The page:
The world famous natural wonder alluded to in the previous paragraph is of course, the Great Barrier Reef, the largest coral reef system in the world, composed of close to 3000 individual reefs. And you have to take a private tour to visit them. All tours have a dedicated private pontoon, a large contraption, bobbing around a selected reef. The tour boats take you to the said pontoon and you can spend the entire day there before heading back. There are several activities that you can do once you get there. Some are included in the trip cost: like the under-water viewing deck, glass bottom boat ride, semi-submersible ride, self-snorkeling etc. Some are paid: like guided snorkeling, helmet diving, regular diving, helicopter rides etc. We did the free stuff plus the guided snorkeling. The downside to all this is that there is no solid ground between the start and the finish. We are so motion sick prone that action scenes in movie theatres make us queasy. We have to hire body-doubles to watch Rajinikanth fight scenes. And this was autumn with seas rough enough to convince Blackbeard to give up on piracy. So it was 8 hours of pure agony for us. But just like Uluru, the few minutes we spent on the guided snorkeling was enough to compensate for all the troubles. However, unlike Uluru, this is something we are unlikely to ever repeat in our lifetimes.

Flinders Street Station
Flinders Street Station

Flinder's Street Station, Melbourne

There was one more long flight and an overnight left before our trip concludes. That flight took us back to Melbourne and if you had been paying attention, you would have noticed we hadn't stepped in that city yet, despite having used its suburban airport a few times. And what a city it was! Both Melbourne and Sydney truly impressed us. Both had excellent public transportation, extremely safe to roam around even after dark, reasonably compact historic centre, and great vantage points for photography. On the first evening, we had just enough time to visit the National Gallery of Victoria, a wonderful museum and just like the one at Sydney, compact enough to be covered within a couple of hours. After ensuring we spent our heart's content on its top two possessions: McCubbin's Pioneer and Roberts' Shearing the Rams, we walked back to our hotel along the Yarra which gave us the famed view of the city skyline.

Melbourne Skyline

The following morning we had to crisscross the city a few times because we had to visit the sites as per the opening times and not as per proximity. Thankfully, the transportation inside the core is free and we only had to spend time (and not money) in the said crisscrossing. Here goes the usual laundry list of sights: walking the graffiti filled Hosier Lane in complete solitude, taking in the views of the city from the steps of the Shrine (yet another World War I memorial), filling our lungs with fresh air at the Botanic Gardens, coming face to face with Horridus (world's most complete Triceratops) at the Melbourne Museum and be amazed by the spires and stained glasses of St. Paul's and the St. Patrick's. The highlight was again the State Library, this one better and grander than the one at Sydney. Ok, go ahead see its picture here, we are nearing the end anyway.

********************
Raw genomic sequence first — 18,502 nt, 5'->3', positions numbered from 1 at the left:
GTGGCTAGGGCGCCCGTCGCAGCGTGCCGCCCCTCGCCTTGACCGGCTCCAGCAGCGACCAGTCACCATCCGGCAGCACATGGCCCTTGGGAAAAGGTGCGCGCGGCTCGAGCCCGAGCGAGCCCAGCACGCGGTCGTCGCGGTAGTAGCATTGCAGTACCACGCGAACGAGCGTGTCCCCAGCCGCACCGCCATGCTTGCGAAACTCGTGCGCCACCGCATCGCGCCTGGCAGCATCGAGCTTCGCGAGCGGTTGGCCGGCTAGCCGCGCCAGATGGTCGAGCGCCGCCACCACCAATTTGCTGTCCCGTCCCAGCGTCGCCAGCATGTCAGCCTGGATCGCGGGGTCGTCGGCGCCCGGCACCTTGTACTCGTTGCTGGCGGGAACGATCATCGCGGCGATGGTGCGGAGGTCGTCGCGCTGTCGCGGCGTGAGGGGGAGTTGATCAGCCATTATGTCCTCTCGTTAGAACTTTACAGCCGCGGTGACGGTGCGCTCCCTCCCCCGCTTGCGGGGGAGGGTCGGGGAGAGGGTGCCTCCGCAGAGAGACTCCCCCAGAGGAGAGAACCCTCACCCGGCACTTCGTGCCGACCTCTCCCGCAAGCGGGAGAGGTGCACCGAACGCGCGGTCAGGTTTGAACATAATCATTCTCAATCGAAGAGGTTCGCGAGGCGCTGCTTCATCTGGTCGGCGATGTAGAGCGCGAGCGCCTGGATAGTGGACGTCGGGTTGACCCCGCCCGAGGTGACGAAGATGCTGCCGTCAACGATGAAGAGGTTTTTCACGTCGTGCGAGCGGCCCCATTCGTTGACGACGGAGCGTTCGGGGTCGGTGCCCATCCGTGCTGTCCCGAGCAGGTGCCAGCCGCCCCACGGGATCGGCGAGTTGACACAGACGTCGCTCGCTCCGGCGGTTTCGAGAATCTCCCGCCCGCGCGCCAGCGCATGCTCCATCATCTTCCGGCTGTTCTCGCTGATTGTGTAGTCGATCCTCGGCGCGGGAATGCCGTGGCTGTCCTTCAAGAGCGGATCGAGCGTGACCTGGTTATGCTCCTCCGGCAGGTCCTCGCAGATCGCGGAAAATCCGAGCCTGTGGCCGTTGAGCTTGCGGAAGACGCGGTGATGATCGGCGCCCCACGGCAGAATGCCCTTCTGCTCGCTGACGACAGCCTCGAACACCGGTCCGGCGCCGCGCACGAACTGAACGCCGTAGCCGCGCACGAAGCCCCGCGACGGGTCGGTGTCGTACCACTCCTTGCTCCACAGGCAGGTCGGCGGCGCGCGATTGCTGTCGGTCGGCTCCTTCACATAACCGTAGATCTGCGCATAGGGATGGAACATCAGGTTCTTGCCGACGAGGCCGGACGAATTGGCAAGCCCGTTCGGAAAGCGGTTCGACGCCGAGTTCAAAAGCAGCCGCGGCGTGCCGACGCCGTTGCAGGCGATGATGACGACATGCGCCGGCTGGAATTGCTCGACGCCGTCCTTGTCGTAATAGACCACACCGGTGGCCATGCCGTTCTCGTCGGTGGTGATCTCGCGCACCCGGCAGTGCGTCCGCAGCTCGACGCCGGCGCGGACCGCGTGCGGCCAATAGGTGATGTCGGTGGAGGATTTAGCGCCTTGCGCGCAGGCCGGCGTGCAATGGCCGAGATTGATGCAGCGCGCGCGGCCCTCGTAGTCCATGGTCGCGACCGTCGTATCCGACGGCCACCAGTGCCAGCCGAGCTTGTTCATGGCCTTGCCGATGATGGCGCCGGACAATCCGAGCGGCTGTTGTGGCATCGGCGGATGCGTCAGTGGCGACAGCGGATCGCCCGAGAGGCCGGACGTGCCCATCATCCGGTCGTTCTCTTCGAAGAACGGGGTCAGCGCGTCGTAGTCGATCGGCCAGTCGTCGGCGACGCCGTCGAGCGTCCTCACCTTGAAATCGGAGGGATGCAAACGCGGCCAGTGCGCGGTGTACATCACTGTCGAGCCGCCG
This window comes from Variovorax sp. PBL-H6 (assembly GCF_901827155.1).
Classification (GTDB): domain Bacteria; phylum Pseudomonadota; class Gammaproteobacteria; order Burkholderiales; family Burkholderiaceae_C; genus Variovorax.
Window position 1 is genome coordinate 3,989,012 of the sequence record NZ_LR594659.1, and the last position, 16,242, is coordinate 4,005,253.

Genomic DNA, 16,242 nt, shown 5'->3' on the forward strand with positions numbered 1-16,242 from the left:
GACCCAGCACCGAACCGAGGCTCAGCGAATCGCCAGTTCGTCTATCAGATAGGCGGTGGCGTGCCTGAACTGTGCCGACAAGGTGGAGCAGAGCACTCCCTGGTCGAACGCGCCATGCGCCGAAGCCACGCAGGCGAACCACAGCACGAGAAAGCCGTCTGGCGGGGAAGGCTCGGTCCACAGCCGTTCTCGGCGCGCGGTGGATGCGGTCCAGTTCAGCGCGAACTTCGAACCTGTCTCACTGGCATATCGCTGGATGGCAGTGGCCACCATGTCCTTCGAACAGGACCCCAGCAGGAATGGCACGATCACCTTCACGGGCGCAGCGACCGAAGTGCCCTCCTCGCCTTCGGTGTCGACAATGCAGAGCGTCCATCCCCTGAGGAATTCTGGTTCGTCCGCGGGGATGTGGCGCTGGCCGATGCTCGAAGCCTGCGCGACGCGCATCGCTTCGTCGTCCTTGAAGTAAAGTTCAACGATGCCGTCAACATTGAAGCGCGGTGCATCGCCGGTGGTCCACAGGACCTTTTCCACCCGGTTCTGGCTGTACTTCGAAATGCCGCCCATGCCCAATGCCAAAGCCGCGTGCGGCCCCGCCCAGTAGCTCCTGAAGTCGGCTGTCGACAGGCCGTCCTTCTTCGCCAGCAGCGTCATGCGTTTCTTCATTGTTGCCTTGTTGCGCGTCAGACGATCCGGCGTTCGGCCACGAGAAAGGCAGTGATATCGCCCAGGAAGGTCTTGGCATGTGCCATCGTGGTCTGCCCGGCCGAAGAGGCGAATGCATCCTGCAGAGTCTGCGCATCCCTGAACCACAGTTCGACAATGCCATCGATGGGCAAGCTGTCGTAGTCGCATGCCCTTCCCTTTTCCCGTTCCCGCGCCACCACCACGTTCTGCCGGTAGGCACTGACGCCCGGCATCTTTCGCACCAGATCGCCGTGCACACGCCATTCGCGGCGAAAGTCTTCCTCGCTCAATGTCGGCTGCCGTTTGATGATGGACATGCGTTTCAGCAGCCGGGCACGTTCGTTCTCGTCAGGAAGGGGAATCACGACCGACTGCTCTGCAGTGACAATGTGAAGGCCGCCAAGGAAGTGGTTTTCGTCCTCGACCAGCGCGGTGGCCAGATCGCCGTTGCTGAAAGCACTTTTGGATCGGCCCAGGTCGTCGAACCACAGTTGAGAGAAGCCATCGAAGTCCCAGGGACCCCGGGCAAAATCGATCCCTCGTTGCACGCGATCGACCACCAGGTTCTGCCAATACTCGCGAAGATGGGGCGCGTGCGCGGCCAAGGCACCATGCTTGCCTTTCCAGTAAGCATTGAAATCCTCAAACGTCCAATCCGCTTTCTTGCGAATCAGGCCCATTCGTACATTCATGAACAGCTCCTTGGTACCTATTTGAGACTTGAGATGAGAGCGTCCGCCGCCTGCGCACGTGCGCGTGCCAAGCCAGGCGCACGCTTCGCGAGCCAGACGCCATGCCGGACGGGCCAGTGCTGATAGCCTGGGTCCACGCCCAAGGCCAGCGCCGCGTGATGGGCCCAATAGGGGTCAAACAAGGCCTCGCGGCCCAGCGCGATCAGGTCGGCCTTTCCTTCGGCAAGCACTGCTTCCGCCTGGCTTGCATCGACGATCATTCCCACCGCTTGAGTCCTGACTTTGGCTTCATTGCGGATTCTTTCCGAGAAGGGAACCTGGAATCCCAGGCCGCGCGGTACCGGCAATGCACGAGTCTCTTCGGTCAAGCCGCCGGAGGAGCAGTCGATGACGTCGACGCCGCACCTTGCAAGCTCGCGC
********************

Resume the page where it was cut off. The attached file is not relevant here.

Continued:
Melbourne Skyline

Melbourne Skyline

Melbourne is also known for its historic buildings, several of them date from the Victorian-era (i.e. the 19th century). Most of them can only be admired from the outside and our personal picks would be the Flinders Street Railway Station, the Town Hall, the Princess Theatre, the Forum Theatre, the Old Treasury Building, the Hotel Windsor and the Royal Exhibition Building. The only challenge was to find a suitable vantage point to photograph them without being run over by the ubiquitous trams.

And finally, the food. It deserves the concluding paragraph. It was simply outstanding. We never thought Australia would be a foodie destination for vegetarians. We were pleasantly surprised. Veganism and vegetarianism has penetrated deep into the country. Every restaurant, including the burger joints, have at least a few vegetarian options. Many have dedicated vegan menus. Even the internal flights had dedicated veggie choices. Uluru had so many veggie options that we could not try even half of what was on-offer during our stay. And what's more, everything we tried were extremely tasty. It is not the boring tasteless soya/fake meat patties and nuggets, but dishes prepared with some thought and dedication. But, (there's always a "but" at the end, isn't it?), the downside is the cost. Everything was so expensive that we could overhear the Swiss complaining. If that doesn't sound serious enough, the sada-dosas at the Melbourne Saravana Bhavan will set you back by USD 12 a plate.

Click here for more photos from Sydney.
Click here for more photos from Melbourne.
Click here for more photos from rest of Australia.

TRIP DETAILS AND ESSENTIALS
Click here for more photos from Sydney.
Click here for more photos from Melbourne.
Click here for more photos from rest of Australia.